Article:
haven’t been changed since the 1970s and were still only $3.
The city council agreed that it wouldmakenosense to pass higher parking fines if they weren’t going to be enforced by the Covington Police Department to which Covington Police Chief Stacey Cotton responded that his department was willing and ready to enforce any new parking ordinance passed by the council.
The ordinance was originally going to exclude the parking spaces that are contiguous to the square, but after vigorous opposition from some members of the Parking Authority the council agreed to include the inner ring square parking in the changes.
Denise Spires, owner of Spires Interiors & Gifts and a member of the Parking Authority, said the whole point of changing the parking ordinance was to avoid a lockdown on parking on the square, especially on prime parking in the inner ring.
“We were trying to safeguard parking for the customers,” Spires said, adding that it wasn’t a good idea to penalize shoppers with parking tickets when they were the ones bringing their business to the square while not penalizing “the good old boy network.”
Spires said it is the white-collar professionals who have their offices on the square and use the inner ring that are tying up all of the best parking by arriving at 8 a.m. and not leaving until the evening when most of the stores on the square are closing. She suggested requiring the professionals to park a block and a half away and walk to their offices on the square.
Lee Mayfield, co-owner of Mayfield Ace Hardware and a member of the Parking Authority, said the Parking Authority has been struggling with a lack of adequate square parking for some time now.
“If the hotel [and civic center] comes in, what will that do to parking around the square?” Mayfield said. “We want to be pro-active on that before it becomes a problem.”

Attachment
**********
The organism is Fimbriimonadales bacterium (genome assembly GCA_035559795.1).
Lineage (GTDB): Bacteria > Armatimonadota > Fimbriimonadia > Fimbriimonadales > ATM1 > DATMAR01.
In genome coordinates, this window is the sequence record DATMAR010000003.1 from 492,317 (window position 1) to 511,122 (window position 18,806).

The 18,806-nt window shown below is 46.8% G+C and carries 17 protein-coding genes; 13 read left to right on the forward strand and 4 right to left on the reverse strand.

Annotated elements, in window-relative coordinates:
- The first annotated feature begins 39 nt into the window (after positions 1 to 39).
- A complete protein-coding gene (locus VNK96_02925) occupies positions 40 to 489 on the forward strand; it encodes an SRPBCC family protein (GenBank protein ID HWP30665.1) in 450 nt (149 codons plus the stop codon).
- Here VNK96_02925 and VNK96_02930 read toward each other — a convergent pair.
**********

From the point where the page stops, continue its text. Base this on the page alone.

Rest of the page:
A fine structure for the parking ordinance will be worked out later by the Parking Authority once the amended ordinance is read for a second time and finalized by the city council in January.
In other news from Monday night's city council meeting:
The Covington City Council placed O’zone Bar and Grill under a six-month probationary period after learning it had been in violation of the city’s alcohol ordinances by opening only two days of the week.
Covington Police officers had reportedly visited the business, located on Old City Pond Road, several times and found the business was not open, according to Covington City Manager Steve Horton. The ordinance rules that a restaurant serving alcohol must serve at least one meal a day for five days of the week.
The owner explained to the council that the business had gone through a restructuring and transition period and had been operating on a diminished schedule during that time but would soon be back to a normal business schedule, said Horton.
The council decided to approve the license with a stipulation that the Covington Police Department would periodically check to see that the business was in compliance. great deal of anxiety and hardship, and I am ready to move on with my life.”